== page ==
No deposition from Bush

New Orleans Saints running back Reggie Bush failed to take a scheduled deposition Monday, after his attorneys filed a motion with the court asking that testimony of both the former USC star and his parents be concealed from the NCAA and media.

Bush was set to testify in San Diego in a civil suit brought against him by former New Era Sports financier Lloyd Lake, who is seeking to recoup nearly $300,000 allegedly given to Bush and his family by the failed sports agency. But the contents of Bush’s deposition have become a major sticking point, as attorneys for Lake have said they would provide transcripts of the depositions to the NCAA, which is conducting an investigation into whether Bush took cash while playing for the Trojans. The motion filed Monday apparently seeks to block Lake’s attorneys from sharing the depositions, naming both the NCAA and the media in the motion.

“It’s so that we can’t share the transcripts with the NCAA, which is a huge admission of guilt,” said Lake’s attorney, Brian Watkins. “Reggie Bush has repeatedly said that he has nothing to hide, and now that he has to testify under oath, he’s saying he doesn’t want what he says shared with the NCAA. Now all of the sudden it’s ‘Hey I’m going to have to admit to some things and I don’t want them out there.’

“Well, Lloyd Lake’s deposition is going to be made public. We’re not asking that his deposition not be shared. He has nothing to hide. You only want things hidden and sealed from public or investigative view when you have something to hide.”

Lake also had a deposition scheduled earlier this month. However, Lake and Watkins walked out of the proceedings after discovering that Bush’s attorneys had brought armed plain-clothes security to sit in on the proceedings. Bush’s attorney’s had not petitioned the court to bring armed security to the deposition, leading Lake’s attorney’s to pull their client from what they called “an atmosphere of intimidation”. Lake’s deposition has been rescheduled for March 10.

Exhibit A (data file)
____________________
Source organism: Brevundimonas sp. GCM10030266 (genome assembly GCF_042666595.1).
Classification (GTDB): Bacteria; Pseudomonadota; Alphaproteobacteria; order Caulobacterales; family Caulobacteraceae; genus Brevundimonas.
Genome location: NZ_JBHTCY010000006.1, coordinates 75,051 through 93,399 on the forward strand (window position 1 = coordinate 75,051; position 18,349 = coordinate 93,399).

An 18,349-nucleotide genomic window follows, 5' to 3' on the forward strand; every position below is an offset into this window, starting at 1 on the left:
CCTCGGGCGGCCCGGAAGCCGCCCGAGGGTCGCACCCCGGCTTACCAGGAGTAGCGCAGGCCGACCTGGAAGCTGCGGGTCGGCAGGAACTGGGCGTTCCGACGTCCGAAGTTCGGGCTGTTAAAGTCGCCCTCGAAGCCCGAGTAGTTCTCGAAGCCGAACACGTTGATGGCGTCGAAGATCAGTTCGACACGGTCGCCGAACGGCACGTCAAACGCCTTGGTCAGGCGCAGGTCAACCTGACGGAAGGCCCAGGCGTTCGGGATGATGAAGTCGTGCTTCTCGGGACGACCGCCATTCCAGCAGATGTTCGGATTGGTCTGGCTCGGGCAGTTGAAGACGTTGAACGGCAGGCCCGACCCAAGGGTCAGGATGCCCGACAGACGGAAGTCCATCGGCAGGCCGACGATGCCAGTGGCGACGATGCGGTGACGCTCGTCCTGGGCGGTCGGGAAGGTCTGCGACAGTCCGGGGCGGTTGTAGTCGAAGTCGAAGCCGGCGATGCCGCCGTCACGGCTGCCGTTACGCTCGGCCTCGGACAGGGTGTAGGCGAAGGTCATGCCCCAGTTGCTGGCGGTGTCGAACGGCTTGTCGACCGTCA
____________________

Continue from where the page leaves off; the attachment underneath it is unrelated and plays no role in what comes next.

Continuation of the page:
Watkins said he believes the request to withhold Bush’s testimony from the NCAA will fail.

“You do protective order like that for personal information like bank account numbers, tax records, juvenile records and things like that,” Watkins said. “But you don’t get it to conceal fraud and wrongdoing and things like that. You can’t just say ‘Oh, I’m going to have to admit to something, so you can’t let anyone see it.’ That’s not what a protective order like that is for.

“After bringing a gun to a deposition, nothing surprises me from these guys. But these are clearly acts of desperate men at this point.”

The depositions of Bush, his parents and Lake are expected to be key pieces of evidence in an ongoing NCAA investigation into whether Bush and his family received improper benefits while he was playing at USC. Lake contends that he and business partner Michael Michaels gave Bush and his family $291,000 in benefits as part of a plan to hatch a sports agency around the star. If Bush is found to have accepted the benefits, his Heisman Trophy could be in jeopardy. Should the NCAA declare him retroactively ineligible during the 2005 season, the Heisman Trust would be forced to determine whether to strip the award. The NCAA’s investigation could also impact USC’s 2004 and 2005 seasons, including the Trojans’ 2004 national championship.